Economic impact of COVID-19 on tourism and remittances: Insights from Egypt
As COVID-19 reaches everywhere, low- and middle-income countries are racing to respond to this massive and fast-moving challenge. In the first country blog post in this series, Clemens Breisinger and colleagues assess the pandemic’s economic impacts for Egypt. Household income, especially for the poor, will be hard-hit, linked to disruptions in tourism and declining remittances. The team provides initial policy insights for support to households and businesses.—John McDermott, series co-editor and Director, CGIAR Research Program on Agriculture for Nutrition and Health (A4NH)
The economic impacts of the COVID-19 crisis are increasingly hitting low- and middle-income countries and the poor. International travel restrictions and the full or partial closure of businesses and industries in Asia, Europe, and North America have led to a collapse in global travel and are expected to reduce the flows of remittances. Tourism and remittances are important sources of employment and incomes for the poor, respectively. This post assesses the potential impacts of the expected reductions in these income flows by using Egypt as a case study.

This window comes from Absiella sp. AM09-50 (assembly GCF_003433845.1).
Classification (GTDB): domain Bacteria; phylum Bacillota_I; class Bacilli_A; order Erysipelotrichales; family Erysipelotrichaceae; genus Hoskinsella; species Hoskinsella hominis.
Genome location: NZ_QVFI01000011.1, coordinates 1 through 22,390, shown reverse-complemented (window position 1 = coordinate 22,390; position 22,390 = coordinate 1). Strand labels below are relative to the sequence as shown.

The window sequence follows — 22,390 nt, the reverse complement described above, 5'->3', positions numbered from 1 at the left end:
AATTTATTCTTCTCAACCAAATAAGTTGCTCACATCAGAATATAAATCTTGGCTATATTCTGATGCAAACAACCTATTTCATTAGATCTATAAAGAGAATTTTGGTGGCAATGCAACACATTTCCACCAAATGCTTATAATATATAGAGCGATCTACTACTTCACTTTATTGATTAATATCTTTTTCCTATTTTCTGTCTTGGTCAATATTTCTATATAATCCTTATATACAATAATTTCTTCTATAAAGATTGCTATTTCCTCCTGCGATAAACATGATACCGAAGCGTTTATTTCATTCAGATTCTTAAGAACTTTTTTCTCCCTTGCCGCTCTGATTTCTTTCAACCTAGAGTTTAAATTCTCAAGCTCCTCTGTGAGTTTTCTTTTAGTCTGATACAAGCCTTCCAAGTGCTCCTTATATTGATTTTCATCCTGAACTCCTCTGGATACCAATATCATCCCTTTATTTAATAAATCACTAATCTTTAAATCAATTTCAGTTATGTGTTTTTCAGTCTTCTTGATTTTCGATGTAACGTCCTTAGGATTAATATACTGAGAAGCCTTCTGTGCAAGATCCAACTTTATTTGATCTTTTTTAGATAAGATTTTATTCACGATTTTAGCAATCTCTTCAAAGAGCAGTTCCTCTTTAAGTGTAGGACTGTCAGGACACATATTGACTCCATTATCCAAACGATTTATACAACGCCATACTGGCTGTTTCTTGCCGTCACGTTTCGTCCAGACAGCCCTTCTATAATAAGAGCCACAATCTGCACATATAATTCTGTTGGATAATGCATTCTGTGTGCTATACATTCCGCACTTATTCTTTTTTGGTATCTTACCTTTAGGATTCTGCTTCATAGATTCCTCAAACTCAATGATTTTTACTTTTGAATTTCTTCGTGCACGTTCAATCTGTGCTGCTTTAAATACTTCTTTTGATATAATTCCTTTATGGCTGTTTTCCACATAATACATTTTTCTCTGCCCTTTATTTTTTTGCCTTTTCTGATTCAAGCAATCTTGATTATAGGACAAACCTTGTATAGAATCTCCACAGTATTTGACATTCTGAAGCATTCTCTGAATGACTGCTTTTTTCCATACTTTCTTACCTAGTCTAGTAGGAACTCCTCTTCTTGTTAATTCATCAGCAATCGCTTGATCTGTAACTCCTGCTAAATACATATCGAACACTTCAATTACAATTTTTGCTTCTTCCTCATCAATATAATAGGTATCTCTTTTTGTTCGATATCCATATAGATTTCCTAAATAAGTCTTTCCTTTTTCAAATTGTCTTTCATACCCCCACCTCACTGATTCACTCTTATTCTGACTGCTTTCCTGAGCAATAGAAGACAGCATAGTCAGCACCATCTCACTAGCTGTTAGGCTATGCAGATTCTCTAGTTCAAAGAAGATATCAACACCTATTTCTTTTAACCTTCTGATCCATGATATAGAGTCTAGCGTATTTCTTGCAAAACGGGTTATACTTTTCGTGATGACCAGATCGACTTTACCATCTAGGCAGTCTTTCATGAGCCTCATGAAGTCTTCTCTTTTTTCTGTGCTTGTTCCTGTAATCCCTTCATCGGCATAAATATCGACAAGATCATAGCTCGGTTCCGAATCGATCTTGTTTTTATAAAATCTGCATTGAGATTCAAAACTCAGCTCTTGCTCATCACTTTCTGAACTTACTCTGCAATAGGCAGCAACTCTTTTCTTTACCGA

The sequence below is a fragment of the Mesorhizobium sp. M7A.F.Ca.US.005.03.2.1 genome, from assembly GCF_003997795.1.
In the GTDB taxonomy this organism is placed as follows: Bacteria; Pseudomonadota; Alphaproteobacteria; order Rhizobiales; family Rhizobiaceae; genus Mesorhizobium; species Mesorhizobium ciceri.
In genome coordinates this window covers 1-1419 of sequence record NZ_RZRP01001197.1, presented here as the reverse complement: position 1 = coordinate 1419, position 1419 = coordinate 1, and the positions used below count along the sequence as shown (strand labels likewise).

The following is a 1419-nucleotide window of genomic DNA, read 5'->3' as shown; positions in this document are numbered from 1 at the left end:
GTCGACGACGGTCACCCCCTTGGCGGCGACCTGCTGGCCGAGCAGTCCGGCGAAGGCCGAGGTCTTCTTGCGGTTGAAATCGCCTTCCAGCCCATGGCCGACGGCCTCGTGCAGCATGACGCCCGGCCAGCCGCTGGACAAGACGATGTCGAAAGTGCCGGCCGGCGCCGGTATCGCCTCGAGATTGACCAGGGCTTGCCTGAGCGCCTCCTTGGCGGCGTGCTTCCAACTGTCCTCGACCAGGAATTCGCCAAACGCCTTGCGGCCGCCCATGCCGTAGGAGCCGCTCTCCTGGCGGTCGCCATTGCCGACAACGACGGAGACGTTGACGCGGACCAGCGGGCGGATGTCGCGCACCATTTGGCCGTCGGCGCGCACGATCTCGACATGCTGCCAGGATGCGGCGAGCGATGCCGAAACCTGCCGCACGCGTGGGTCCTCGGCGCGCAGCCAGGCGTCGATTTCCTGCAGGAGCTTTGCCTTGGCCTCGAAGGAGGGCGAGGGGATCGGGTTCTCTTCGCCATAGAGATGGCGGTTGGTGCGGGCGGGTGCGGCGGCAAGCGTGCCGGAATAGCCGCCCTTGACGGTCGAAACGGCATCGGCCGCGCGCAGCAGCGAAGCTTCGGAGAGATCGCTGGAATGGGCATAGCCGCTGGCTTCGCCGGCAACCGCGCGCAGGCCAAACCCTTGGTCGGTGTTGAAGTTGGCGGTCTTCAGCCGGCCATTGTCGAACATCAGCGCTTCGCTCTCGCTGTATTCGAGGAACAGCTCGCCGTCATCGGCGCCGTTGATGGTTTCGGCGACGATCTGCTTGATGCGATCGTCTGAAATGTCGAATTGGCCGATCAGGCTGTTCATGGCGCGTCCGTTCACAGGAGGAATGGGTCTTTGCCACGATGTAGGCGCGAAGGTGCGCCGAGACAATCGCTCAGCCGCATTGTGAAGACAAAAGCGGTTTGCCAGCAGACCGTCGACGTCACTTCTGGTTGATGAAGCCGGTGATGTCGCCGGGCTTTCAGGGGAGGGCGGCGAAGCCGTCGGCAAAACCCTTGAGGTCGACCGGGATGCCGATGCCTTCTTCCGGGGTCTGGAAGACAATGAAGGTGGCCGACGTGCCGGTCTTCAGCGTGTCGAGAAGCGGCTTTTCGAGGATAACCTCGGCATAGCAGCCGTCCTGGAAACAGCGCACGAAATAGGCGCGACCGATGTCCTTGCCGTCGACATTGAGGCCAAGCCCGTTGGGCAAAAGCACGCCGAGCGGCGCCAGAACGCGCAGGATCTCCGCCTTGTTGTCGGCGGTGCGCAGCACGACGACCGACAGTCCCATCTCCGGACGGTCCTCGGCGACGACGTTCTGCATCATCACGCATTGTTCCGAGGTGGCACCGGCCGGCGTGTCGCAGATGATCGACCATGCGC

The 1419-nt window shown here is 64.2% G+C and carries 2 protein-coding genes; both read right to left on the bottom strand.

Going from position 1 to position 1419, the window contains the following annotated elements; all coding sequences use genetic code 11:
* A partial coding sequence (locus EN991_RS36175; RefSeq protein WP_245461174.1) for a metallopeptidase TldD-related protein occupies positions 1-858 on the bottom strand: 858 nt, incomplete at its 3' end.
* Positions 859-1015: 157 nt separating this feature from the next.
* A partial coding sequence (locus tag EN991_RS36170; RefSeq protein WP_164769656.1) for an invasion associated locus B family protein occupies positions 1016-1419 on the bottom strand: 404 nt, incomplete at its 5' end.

The pandemic is likely to have a significant economic toll. For each month that the COVID‑19 crisis persists, our simulations using IFPRI’s Social Accounting Matrix (SAM) multiplier model for Egypt suggest national GDP could fall by between 0.7% and 0.8% (EGP 36-41 billion or $2.3-$2.6 billion). Household incomes are likely to fall, particularly among the poor.
This blog post is part of a special series of analyses on the impacts of the COVID-19 pandemic on national and global food and nutrition security, poverty, and development. The blog series is edited by IFPRI director general Johan Swinnen and A4NH director John McDermott. See the full series here.
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